There are 5 different styles for managing conflict. These are tendencies and we may use any one of these styles at different times. However, people tend to have one or two preferred or default waysof dealing with conflict.
A person who avoids conflict does not deal the issue at hand when it arises. This means that neither his own concerns nor those of the other person are addressed. Avoiding might mean diplomatically sidestepping an issue, postponing an issue until a better time, or withdrawing from a threatening situation.
Someone who accommodates the other person in a conflict prefers to satisfy the concerns of the other person, thereby neglecting his own concerns. Accommodation carries with it an element of self-sacrifice. This mode might involve selfless generosity or charity or yielding to another’s point of view.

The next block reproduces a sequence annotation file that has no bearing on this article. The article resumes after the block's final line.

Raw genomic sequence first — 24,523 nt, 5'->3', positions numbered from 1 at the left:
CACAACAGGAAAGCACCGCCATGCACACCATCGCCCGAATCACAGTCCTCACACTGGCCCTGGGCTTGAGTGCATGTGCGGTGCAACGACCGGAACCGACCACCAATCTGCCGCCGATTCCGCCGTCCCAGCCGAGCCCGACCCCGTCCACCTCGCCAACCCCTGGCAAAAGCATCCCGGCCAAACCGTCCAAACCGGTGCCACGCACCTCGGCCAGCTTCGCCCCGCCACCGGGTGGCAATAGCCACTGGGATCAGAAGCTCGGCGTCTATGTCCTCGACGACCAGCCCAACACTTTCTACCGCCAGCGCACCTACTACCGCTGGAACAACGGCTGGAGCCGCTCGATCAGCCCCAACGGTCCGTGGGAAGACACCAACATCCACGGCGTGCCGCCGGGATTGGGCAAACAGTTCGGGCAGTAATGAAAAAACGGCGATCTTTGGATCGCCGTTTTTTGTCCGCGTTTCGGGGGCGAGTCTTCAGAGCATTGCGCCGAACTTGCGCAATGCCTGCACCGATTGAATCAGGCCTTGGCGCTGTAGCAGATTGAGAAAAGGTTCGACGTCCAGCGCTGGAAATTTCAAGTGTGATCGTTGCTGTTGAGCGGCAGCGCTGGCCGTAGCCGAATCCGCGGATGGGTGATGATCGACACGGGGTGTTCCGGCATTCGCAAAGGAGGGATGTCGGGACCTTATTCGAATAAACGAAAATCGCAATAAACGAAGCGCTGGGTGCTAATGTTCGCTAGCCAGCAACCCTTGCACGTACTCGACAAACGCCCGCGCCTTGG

The individual who prefers to compromise wants to find an expedient, mutually acceptable solution. Compromising addresses an issue more directly than avoiding, but does not explore it in as much depth as collaborating. Compromising might mean splitting the difference, exchanging concessions, or seeking a quick middle-ground position.
In collaboration, the individual prefers to work with the other person to find a solution that fully satisfies the concerns of both. This is the best way to achieve the win/win solution: one where each party feels that he or she achieved his or her goals. It involves exploring an issue to identify the underlying interests of the parties in order to arrive at an outcome that meets both sets of concerns. Collaborating might take the form of exploring a disagreement to learn from each other’s insights, or looking for a creative solution to an interpersonal problem.